I never sat with Natalie, I always sat by Joy,
My kindergarten kamerad when I was just a boy.
We snipped out sheep and angels for the manger or the crib,
And picked the better morsels from the other’s coloured bib.
Surprised by Joy? Of course I was when last week on the bus,
I heard a faint commotion which was followed by a fuss.
“Billy!” she exclaimed (for it was Joy, and no mistake)
“I haven’t seen you scoffed my seventh birthday cake!”
I gazed her up and down: she was a nubile-looking doll,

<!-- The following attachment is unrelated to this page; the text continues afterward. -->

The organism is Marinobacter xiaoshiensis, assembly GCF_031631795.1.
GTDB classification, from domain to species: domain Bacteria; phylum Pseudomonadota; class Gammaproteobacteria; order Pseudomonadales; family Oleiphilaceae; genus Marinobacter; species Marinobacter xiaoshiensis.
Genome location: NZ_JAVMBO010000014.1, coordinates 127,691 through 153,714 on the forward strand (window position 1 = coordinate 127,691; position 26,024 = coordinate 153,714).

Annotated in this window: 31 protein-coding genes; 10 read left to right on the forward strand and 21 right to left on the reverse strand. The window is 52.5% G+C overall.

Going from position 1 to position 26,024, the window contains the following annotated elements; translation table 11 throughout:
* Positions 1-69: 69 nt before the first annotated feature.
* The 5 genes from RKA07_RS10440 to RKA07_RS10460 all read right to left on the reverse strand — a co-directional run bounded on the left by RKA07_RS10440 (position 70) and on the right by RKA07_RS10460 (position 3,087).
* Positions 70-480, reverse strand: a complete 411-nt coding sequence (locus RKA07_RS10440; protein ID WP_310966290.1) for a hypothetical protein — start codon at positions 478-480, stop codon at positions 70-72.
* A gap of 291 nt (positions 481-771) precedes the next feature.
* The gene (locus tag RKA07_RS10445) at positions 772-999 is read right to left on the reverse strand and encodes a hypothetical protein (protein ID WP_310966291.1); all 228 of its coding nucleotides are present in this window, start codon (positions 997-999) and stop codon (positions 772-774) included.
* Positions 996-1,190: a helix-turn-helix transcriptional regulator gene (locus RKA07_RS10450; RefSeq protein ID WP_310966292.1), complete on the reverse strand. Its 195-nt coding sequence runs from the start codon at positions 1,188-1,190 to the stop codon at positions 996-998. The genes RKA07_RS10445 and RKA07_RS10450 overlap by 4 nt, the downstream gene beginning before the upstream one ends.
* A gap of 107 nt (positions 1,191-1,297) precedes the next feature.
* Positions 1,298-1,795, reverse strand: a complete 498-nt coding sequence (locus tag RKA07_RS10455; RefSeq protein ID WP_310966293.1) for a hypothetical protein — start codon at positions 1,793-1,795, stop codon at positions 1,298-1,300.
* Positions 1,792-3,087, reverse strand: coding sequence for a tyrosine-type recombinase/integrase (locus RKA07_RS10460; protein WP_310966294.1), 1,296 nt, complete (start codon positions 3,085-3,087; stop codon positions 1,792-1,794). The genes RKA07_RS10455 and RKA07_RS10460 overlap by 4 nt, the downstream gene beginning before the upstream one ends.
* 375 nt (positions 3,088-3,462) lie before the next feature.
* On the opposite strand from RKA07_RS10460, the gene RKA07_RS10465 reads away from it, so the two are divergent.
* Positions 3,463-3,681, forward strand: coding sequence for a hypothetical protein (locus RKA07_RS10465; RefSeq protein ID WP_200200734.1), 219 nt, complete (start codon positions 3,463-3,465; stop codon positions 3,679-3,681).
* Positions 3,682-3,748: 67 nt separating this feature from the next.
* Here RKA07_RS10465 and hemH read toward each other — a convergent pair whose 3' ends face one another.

The sort against whose naked shoulder young men love to loll.
Her wedding finger ringless, she created quite a stir:
How joyless had my Joyless life been since I’d last seen her.
“Come here and sit beside me,” she half-whispered ’cross the aisle,
“We ought to do some catching up.” She smiled a wicked smile.
“Ignore the frump you’re parked beside,” she added, rather cattily.
I introduced my wife at once. “Do you remember Natalie?”